By Ronald N. Satz
The Jacksonian interval has lengthy been famous as a watershed period in American Indian coverage. Ronald N. Satz’s American Indian coverage within the Jacksonian period makes use of the views of either ethnohistory and public management to research the formula, execution, and result of govt guidelines of the 1830s and 1840s. In doing so, he examines the diversities among the rhetoric and the realities of these rules and furnishes a much-needed corrective to many simplistic stereo-types approximately Jacksonian Indian policy.
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Extra resources for American Indian Policy in the Jacksonian Era
397, 399-400; I. C. Bates to Evarts, February 26, 1830, Evarts Family Papers, Yale Univer sity; Dean Ray Montgomery, "Jeremiah Evarts and Indian Removal" (Master's thesis, University of Maryland, 1971), pp. 1 06-26. 37. , pp. 307, 309-20; Charles R. ), Dictionary of American Biography, 22 vols. (New York: Charles Scribner's Sons, 1956), 7: 16. Also see Frelinghuysen to Evarts, January 1 1, February 22, 1 830, Evarts Papers, Library of Congress. 38. , pp. 309-12. 39. , pp. 3 1 2, 316, 317, 320.
The wide circulation given his pithy essays, which began appearing in the National Intelligencer one week after the formation of the New York Indian Board, made it imperative for Jackson to step up his campaign for Indian removal. 25 The administration found additional support primarily among the Baptists, who had a large southern and western membership. The Reverend Isaac McCoy had relentlessly pressured the Baptist General Convention into endorsing Indian removal. In May, 1 829, McCoy began an eight-month campaign swing throughout the East Coast to win support for the measure.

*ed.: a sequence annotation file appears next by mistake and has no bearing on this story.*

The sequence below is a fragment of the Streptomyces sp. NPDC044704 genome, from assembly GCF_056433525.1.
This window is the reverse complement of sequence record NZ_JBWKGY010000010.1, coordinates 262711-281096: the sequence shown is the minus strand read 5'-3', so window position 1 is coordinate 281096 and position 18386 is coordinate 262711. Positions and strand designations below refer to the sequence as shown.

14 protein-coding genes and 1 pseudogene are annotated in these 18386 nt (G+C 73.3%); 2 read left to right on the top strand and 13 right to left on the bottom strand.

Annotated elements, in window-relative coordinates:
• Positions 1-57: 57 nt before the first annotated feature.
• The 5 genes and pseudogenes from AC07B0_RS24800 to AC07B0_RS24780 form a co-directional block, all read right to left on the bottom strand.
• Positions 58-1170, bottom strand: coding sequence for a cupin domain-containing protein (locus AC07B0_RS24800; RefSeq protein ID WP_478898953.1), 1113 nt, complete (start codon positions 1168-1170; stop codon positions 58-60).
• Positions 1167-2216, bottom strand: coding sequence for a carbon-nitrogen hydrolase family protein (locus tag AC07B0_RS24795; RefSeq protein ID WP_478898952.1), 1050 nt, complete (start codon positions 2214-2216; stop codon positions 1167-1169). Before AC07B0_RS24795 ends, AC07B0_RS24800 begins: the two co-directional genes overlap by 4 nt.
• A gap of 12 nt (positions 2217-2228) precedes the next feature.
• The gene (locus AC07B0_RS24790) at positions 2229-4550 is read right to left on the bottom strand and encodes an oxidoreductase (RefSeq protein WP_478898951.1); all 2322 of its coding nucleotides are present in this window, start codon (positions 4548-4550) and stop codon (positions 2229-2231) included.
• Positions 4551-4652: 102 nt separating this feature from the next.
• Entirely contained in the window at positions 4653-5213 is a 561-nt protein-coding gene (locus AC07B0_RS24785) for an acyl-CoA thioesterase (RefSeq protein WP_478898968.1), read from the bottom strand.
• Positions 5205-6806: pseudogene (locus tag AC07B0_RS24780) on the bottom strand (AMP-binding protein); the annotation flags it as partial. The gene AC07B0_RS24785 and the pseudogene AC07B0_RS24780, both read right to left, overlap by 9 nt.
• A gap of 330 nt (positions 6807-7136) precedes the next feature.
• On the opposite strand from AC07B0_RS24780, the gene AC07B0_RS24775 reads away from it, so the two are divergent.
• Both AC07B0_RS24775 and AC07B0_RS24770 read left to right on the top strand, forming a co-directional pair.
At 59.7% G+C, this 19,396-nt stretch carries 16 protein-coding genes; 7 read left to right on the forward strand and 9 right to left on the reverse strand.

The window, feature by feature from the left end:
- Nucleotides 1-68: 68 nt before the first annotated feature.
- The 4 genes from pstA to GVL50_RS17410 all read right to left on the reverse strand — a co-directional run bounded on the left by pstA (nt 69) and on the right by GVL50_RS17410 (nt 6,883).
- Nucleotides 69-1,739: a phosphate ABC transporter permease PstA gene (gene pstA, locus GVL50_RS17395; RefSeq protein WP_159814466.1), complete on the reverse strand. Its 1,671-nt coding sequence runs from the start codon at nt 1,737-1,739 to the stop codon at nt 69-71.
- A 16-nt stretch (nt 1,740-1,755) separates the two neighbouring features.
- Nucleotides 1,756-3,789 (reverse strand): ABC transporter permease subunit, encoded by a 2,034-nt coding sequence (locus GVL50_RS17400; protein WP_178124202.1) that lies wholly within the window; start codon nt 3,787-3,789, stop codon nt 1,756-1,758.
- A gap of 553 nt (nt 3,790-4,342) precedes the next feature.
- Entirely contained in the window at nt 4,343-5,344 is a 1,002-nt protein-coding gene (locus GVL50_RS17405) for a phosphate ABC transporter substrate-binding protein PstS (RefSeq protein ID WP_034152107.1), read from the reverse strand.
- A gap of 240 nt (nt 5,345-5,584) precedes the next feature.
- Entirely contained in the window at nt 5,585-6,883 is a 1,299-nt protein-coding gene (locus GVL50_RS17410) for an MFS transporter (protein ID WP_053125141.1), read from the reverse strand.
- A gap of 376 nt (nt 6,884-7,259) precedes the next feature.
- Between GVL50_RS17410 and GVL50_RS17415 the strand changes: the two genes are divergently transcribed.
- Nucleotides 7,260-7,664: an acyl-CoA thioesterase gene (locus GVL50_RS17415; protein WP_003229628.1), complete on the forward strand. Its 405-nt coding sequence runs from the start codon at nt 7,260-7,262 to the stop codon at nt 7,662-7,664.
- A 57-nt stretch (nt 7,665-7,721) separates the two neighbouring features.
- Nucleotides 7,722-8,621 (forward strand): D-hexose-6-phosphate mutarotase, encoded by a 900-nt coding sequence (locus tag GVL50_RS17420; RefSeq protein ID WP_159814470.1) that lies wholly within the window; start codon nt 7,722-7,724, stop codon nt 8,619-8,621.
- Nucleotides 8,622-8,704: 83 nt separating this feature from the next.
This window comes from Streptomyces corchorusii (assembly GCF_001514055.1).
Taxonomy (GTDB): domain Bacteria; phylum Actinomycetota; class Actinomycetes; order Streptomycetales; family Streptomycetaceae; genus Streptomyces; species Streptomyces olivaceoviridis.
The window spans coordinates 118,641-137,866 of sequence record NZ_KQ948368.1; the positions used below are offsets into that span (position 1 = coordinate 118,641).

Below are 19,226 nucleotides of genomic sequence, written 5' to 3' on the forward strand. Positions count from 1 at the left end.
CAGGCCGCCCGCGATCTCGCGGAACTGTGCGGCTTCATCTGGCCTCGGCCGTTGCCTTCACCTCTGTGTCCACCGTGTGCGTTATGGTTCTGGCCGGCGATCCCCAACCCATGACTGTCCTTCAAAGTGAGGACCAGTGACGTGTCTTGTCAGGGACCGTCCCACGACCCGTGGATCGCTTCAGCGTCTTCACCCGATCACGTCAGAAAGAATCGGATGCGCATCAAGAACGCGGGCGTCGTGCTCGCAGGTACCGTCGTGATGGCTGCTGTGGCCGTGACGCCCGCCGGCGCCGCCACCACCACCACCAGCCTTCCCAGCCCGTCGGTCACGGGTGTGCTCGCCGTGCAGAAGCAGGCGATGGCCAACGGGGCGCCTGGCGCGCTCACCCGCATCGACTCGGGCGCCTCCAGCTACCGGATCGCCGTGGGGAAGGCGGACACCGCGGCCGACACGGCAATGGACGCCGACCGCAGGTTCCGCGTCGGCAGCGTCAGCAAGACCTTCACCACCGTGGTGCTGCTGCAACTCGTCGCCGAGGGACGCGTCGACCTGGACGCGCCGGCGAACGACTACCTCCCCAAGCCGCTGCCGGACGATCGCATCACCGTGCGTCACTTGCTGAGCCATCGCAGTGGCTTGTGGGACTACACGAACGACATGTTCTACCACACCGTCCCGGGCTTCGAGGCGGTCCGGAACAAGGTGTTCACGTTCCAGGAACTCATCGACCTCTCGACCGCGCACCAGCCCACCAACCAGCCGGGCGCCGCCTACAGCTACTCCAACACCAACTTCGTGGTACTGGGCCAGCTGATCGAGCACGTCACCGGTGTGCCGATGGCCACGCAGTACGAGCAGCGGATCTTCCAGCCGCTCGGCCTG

1 9 The New York Indian Board officially convened on July 22, 1829, and selected Stephen Van Rensselaer as its president. Its membership included representatives of the Dutch, Episcopalian, and Presbyterian churches. McKenney traveled to New York at government expense to supervise the organizational activities and the drafting of a constitution. " Consistent with the administration's position, the board acknowledged its support for the emigration, preservation, and improvement of the Indians with the explicit stat�ment that only emigration could bring preservatiQQ and im provement.